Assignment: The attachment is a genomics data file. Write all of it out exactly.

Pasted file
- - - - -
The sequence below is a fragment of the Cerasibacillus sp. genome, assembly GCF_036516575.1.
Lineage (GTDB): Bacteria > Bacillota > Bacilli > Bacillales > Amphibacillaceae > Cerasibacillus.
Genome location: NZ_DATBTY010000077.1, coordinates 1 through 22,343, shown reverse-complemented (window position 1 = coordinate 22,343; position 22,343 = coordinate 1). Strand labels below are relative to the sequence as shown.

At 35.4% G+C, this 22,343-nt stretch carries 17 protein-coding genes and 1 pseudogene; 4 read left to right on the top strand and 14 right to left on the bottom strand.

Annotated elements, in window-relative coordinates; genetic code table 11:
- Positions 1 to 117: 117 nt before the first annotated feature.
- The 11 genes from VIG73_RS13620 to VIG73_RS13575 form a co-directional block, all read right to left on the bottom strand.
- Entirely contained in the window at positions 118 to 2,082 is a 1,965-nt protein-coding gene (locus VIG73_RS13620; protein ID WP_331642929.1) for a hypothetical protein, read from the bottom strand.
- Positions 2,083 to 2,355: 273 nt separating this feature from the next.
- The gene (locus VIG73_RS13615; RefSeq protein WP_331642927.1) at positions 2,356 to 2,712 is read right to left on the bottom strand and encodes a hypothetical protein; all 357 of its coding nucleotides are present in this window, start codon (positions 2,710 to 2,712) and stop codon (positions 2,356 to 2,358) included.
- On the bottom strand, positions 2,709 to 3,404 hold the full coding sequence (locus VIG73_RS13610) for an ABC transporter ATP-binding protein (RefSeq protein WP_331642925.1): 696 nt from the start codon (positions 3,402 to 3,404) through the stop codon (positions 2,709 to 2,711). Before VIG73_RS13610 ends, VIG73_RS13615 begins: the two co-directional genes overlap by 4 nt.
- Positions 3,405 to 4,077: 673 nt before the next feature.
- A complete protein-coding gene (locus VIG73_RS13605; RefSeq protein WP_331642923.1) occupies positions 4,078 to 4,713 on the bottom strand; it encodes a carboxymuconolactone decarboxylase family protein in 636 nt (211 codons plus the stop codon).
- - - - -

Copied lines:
The sequence below is a fragment of the Cerasibacillus sp. genome, assembly GCF_036516575.1.
Lineage (GTDB): Bacteria > Bacillota > Bacilli > Bacillales > Amphibacillaceae > Cerasibacillus.
Genome location: NZ_DATBTY010000077.1, coordinates 1 through 22,343, shown reverse-complemented (window position 1 = coordinate 22,343; position 22,343 = coordinate 1). Strand labels below are relative to the sequence as shown.

At 35.4% G+C, this 22,343-nt stretch carries 17 protein-coding genes and 1 pseudogene; 4 read left to right on the top strand and 14 right to left on the bottom strand.

Annotated elements, in window-relative coordinates; genetic code table 11:
- Positions 1 to 117: 117 nt before the first annotated feature.
- The 11 genes from VIG73_RS13620 to VIG73_RS13575 form a co-directional block, all read right to left on the bottom strand.
- Entirely contained in the window at positions 118 to 2,082 is a 1,965-nt protein-coding gene (locus VIG73_RS13620; protein ID WP_331642929.1) for a hypothetical protein, read from the bottom strand.
- Positions 2,083 to 2,355: 273 nt separating this feature from the next.
- The gene (locus VIG73_RS13615; RefSeq protein WP_331642927.1) at positions 2,356 to 2,712 is read right to left on the bottom strand and encodes a hypothetical protein; all 357 of its coding nucleotides are present in this window, start codon (positions 2,710 to 2,712) and stop codon (positions 2,356 to 2,358) included.
- On the bottom strand, positions 2,709 to 3,404 hold the full coding sequence (locus VIG73_RS13610) for an ABC transporter ATP-binding protein (RefSeq protein WP_331642925.1): 696 nt from the start codon (positions 3,402 to 3,404) through the stop codon (positions 2,709 to 2,711). Before VIG73_RS13610 ends, VIG73_RS13615 begins: the two co-directional genes overlap by 4 nt.
- Positions 3,405 to 4,077: 673 nt before the next feature.
- A complete protein-coding gene (locus VIG73_RS13605; RefSeq protein WP_331642923.1) occupies positions 4,078 to 4,713 on the bottom strand; it encodes a carboxymuconolactone decarboxylase family protein in 636 nt (211 codons plus the stop codon).